Sunday, March 21, 2010


So I've been listing too much of the raucous debate in the house about health care on C-SPAN.

Politico provides the best analysis of the behind-the-scenes action in what led to where we are:
The rebirth of the reform effort is the result of a little luck, insurance company avarice, a subsiding of post-Brown panic among party incumbents and the calculation by many Hill Democrats that going small or giving up was just as politically perilous as going big.

But the main reason the bill has made it to the floor has as much to do with the complex, occasionally tense, ever-evolving partnership between the first African-American president and the first female speaker.

Publicly, the White House seemed to send a different signal each day.

In the space of two weeks, Obama or his top advisers suggested breaking the bill into smaller parts, keeping it together in one comprehensive package, putting it at the back of legislative line and needing to “punch it through” Congress, as Obama himself said at one point.

At a fundraiser in early February, Obama described the “next step” as sitting down with Republicans, Democrats and health care experts, describing a process that could take weeks, if not longer. He also seemed to acknowledge for the first time that Congress may well decide to scrap health care altogether — an admission that blunted his repeated and emphatic vows to finish the job.

Behind the scenes, Obama had, in fact, already settled on a strategy.

He would invite Republicans and Democrats to a summit, to give them one last chance at compromise, knowing they wouldn’t budge. And privately, he had decided that his favored approach was a comprehensive bill.

However, what I've been thinking about over the last few days is the similarity between how health care reform, Hillary, and McCain were handled by the Obama team. See my from October 08 where I mentioned an Andrew Sullivan article of how Obama's calm (and sometimes perceived weakness) lures the opponents into a false sense of victory and incites them. It was easy to doubt him during the primary (why wasn't he more aggressive against Clinton) and during the Summer of 08 (why did he take that stupid trip to Europe) but in all cases (assume this goes through) he pulls it off.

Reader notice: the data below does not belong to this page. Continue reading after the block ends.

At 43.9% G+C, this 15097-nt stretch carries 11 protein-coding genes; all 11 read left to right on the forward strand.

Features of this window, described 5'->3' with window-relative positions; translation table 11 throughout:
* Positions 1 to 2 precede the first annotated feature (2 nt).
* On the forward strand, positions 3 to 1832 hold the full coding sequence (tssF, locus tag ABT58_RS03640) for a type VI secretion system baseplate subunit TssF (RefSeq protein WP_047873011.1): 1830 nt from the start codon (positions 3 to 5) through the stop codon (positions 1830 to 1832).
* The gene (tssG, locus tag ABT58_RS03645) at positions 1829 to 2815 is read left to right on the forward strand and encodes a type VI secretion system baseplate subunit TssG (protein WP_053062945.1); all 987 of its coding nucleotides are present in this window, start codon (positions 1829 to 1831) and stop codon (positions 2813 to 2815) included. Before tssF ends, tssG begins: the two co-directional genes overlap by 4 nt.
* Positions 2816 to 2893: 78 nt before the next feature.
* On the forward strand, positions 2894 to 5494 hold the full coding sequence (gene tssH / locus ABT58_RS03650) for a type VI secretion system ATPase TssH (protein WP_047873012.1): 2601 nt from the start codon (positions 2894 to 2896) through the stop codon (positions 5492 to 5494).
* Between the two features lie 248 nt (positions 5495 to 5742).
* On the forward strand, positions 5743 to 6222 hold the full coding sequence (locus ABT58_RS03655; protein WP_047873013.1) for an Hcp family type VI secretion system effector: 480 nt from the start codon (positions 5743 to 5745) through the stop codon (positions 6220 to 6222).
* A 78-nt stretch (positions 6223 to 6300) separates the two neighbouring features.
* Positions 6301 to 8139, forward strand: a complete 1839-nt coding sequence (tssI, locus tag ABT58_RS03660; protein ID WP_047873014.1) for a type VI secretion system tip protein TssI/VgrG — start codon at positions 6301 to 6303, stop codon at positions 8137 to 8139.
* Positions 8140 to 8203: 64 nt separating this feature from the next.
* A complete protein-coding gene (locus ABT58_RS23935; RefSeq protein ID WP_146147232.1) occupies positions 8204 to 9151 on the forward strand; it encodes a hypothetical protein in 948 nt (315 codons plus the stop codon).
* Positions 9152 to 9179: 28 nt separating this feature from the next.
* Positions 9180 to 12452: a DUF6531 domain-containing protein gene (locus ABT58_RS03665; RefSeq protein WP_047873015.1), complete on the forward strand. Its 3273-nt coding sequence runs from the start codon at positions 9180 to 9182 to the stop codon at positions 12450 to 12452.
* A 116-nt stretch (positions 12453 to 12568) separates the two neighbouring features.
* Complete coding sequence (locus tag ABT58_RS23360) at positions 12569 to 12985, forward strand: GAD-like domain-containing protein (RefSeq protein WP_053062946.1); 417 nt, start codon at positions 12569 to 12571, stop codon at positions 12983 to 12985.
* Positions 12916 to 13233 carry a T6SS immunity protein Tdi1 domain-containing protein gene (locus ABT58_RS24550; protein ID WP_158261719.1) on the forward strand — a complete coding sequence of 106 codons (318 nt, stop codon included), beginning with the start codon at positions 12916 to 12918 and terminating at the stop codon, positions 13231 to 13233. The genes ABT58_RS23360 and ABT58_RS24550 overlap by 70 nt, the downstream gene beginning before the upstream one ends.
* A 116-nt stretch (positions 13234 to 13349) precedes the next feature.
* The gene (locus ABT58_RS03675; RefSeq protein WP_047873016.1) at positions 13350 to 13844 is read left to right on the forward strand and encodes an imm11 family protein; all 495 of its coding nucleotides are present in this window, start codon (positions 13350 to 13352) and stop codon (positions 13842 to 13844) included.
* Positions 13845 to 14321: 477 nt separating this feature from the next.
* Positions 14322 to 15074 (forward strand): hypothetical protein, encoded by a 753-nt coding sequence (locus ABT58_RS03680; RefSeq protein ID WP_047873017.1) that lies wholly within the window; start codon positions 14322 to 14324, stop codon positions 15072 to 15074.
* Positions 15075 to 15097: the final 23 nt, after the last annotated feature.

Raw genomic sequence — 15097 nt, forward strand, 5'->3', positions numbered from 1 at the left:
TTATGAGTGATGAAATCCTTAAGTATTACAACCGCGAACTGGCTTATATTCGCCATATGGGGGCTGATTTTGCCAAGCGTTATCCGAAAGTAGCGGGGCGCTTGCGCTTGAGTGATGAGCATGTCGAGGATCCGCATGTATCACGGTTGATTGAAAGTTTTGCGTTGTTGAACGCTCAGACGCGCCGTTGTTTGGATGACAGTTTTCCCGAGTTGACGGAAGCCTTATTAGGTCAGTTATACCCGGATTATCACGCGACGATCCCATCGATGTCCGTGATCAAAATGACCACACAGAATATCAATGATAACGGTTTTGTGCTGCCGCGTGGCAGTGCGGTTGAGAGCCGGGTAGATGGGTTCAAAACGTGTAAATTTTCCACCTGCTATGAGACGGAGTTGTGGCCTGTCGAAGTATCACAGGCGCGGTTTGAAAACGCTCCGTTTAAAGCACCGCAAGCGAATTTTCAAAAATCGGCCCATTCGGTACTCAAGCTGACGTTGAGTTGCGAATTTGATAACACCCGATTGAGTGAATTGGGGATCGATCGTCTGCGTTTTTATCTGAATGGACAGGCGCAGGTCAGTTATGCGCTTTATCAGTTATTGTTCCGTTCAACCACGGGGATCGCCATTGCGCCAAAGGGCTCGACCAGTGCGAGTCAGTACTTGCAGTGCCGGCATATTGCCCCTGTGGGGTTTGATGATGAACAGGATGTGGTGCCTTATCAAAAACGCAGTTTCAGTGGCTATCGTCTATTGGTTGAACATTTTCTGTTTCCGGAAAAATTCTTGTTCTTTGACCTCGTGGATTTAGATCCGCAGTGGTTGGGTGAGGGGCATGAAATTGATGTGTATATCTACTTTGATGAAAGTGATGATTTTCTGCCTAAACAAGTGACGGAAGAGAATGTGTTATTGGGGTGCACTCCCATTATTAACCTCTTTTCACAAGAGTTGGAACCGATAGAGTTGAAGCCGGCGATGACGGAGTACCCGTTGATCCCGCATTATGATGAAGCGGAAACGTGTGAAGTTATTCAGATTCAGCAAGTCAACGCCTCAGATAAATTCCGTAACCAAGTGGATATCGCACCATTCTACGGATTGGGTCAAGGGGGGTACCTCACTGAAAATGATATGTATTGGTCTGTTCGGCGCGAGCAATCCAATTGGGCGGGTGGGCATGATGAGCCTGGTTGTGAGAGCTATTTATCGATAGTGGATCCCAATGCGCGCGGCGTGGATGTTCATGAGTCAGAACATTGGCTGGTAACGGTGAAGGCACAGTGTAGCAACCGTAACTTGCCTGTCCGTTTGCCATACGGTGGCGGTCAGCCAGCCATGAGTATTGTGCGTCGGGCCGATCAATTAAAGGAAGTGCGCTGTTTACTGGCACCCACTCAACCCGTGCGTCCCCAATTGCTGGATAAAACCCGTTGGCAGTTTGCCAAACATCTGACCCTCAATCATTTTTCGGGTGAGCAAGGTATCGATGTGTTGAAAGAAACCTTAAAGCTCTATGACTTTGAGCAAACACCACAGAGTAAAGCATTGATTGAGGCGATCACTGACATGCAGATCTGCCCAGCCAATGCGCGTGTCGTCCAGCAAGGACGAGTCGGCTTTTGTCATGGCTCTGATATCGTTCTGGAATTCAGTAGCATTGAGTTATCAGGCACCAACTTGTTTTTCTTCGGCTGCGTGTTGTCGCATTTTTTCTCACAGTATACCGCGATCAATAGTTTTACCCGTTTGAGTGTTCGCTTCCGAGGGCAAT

Will this really make a difference? I don't know and I really don't care. I knew enough to support it: the exclusions about pre-existing conditions (which impacted my family first hand) was good enough for me, although I know how much I paid for my plan at Cisco a decade ago, probably 1/5 in a comparable-sized company. As if the campaign of 2008 (the selection of Palin) didn't prove it enough, the GOP continues to show it's true colors and they don't match mine anymore. Even though I have elected more Republicans than Democrats over the years (not like you really have a choice in Texas) it is hard to know whether the GOP is really that ignorant or are they just that deceptive in order to go "downscale" Republican base that Bush built. As always, I'm a political reactionary. For me, just as my vote for Bush in 2004 was more a vote against Michael Moore and his kind, my support for this bill is just as much about giving Limbaugh and Beck the finger as passing needed reforms. And the former is a lot more certain than the latter.